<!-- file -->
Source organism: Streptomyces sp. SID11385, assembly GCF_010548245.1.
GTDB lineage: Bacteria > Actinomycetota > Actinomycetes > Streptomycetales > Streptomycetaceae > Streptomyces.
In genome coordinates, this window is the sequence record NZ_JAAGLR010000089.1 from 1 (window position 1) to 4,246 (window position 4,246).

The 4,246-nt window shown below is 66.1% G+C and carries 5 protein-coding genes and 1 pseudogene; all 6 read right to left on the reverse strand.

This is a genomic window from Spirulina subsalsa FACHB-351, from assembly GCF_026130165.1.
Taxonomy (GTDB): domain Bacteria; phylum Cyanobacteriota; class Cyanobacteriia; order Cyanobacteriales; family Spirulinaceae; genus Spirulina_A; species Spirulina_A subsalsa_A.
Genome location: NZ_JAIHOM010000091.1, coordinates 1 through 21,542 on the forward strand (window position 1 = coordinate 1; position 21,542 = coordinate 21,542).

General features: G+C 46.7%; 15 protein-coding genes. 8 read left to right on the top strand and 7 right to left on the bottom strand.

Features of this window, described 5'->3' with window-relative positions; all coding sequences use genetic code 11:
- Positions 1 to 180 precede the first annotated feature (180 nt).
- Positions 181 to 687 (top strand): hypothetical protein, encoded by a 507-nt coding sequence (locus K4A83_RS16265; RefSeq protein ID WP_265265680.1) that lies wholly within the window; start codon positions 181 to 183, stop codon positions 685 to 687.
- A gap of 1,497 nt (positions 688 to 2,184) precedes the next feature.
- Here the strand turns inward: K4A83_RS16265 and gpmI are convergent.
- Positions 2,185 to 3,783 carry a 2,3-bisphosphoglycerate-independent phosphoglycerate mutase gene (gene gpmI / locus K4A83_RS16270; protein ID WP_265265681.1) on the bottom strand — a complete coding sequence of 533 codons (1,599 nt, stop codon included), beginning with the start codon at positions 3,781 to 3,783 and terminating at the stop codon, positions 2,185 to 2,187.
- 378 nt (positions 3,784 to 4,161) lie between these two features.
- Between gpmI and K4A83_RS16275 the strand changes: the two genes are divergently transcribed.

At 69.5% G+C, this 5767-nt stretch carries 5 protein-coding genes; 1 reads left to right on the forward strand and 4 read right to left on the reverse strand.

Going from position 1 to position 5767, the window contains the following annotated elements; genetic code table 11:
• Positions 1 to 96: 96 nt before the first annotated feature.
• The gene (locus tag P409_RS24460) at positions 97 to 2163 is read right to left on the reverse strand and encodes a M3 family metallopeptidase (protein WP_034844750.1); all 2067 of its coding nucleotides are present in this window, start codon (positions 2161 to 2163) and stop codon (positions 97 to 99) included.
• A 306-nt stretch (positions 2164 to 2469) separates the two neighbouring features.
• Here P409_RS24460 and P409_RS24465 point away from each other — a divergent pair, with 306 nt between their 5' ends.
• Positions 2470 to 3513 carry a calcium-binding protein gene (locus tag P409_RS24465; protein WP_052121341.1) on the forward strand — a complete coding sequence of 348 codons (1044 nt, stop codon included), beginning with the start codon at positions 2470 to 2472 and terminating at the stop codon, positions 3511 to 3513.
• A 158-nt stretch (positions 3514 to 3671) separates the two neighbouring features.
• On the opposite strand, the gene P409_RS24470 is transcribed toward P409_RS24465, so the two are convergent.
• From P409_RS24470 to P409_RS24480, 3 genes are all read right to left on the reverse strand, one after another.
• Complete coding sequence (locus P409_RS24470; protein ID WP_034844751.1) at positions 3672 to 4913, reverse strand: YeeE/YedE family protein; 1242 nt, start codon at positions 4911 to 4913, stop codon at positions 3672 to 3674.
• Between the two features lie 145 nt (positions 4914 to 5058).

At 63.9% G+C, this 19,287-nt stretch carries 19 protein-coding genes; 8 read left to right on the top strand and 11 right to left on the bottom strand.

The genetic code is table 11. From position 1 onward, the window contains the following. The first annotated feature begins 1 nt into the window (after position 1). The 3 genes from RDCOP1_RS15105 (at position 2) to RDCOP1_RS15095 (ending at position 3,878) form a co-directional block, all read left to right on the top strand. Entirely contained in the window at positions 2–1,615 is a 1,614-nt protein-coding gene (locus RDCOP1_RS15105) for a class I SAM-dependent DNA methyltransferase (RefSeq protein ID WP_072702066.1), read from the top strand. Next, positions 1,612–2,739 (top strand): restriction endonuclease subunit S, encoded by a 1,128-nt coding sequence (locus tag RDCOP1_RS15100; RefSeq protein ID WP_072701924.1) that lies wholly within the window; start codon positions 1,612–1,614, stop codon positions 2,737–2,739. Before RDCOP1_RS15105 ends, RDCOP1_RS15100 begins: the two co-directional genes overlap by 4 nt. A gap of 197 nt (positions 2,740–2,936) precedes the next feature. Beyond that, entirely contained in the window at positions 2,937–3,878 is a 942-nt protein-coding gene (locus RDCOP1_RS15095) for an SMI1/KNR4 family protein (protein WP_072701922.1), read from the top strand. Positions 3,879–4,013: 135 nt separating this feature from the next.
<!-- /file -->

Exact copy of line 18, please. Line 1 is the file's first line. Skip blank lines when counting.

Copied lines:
Going from position 1 to position 5767, the window contains the following annotated elements; genetic code table 11: